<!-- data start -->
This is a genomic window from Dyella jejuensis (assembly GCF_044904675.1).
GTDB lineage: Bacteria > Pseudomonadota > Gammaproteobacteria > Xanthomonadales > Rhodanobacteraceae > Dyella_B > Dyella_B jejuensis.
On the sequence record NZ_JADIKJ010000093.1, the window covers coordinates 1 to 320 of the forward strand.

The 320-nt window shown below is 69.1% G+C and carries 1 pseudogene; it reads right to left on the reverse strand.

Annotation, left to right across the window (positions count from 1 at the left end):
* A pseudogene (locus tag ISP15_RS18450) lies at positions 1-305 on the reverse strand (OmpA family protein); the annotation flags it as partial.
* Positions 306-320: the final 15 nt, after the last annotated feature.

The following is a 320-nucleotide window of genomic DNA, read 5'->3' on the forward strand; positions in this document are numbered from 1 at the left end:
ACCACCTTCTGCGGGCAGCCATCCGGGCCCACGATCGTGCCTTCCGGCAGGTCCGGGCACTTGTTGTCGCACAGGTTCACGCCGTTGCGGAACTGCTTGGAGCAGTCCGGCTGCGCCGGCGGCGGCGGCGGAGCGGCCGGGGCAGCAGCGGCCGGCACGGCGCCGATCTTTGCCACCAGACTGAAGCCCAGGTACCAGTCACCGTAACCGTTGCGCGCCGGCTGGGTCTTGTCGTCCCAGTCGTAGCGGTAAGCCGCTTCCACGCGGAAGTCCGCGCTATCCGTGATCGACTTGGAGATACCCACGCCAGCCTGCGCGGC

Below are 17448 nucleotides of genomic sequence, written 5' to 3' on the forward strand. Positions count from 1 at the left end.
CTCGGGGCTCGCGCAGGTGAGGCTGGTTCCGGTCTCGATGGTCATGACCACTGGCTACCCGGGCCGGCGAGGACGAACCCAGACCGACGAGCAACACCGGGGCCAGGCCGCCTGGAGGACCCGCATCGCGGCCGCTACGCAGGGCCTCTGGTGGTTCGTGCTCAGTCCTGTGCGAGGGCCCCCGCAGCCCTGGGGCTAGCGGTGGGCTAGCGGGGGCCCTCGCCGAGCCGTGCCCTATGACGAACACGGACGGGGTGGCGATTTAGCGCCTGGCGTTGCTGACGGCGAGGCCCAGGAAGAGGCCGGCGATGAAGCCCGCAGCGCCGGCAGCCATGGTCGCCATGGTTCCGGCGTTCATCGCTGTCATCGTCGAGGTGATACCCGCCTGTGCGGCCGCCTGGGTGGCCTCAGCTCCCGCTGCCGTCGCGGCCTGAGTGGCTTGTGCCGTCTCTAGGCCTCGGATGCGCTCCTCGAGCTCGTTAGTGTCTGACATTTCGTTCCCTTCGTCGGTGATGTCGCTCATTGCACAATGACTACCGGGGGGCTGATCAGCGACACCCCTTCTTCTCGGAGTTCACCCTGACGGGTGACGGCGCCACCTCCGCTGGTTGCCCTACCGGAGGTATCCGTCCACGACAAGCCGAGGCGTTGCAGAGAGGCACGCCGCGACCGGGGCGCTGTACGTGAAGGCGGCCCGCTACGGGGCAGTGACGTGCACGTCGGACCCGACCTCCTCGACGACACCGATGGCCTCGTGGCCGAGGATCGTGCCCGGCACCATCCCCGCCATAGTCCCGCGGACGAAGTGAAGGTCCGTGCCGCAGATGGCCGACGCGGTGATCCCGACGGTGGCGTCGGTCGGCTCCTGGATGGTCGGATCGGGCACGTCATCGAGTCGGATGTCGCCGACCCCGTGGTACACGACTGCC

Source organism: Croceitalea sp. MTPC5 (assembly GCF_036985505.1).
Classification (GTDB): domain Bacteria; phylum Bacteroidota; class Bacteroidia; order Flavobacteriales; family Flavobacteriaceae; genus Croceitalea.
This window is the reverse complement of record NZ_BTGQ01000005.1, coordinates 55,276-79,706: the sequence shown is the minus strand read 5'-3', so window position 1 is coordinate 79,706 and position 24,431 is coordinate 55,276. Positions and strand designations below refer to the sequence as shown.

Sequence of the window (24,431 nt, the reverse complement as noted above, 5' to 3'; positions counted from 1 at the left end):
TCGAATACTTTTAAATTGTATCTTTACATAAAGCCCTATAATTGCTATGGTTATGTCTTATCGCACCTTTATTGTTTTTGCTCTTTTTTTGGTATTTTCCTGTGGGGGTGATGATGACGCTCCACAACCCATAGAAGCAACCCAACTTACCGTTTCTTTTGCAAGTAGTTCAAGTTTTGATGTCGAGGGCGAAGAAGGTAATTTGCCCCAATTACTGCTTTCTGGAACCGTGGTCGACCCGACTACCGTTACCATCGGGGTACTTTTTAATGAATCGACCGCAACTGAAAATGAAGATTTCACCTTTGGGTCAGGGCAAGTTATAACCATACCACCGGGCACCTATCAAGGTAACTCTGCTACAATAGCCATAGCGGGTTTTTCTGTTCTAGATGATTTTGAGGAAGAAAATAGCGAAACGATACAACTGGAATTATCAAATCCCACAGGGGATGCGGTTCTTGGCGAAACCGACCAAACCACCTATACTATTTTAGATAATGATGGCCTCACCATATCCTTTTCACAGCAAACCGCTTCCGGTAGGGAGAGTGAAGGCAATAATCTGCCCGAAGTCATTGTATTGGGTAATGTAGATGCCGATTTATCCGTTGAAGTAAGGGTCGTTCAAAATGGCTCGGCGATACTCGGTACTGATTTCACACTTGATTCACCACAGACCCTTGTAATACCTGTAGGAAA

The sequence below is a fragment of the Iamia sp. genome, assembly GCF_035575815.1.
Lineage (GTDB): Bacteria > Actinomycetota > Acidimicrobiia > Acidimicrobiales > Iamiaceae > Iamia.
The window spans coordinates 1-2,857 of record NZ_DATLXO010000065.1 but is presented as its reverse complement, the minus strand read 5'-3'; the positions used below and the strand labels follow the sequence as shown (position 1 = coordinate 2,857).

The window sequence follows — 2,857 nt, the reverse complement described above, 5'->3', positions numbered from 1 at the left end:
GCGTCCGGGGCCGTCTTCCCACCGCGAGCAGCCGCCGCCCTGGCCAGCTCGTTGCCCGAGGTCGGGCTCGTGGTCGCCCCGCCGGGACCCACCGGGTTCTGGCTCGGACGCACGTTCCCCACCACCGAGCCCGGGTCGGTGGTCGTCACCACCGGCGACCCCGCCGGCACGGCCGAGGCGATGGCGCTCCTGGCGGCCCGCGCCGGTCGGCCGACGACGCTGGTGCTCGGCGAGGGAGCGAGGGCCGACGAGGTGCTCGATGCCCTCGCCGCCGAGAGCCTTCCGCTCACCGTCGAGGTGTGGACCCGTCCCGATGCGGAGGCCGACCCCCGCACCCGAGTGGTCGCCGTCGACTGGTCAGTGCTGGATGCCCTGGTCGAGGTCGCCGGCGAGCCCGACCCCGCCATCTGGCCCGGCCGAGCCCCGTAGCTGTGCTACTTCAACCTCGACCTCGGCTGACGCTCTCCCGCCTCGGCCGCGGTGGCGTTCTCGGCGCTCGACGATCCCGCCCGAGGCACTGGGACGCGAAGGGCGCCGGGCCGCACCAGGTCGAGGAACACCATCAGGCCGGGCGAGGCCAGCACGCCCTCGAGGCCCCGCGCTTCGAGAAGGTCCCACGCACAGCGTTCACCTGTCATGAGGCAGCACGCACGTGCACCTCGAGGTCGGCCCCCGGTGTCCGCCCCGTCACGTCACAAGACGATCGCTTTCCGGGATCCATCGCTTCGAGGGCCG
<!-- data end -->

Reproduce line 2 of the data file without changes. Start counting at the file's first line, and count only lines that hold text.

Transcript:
GTDB lineage: Bacteria > Pseudomonadota > Gammaproteobacteria > Xanthomonadales > Rhodanobacteraceae > Dyella_B > Dyella_B jejuensis.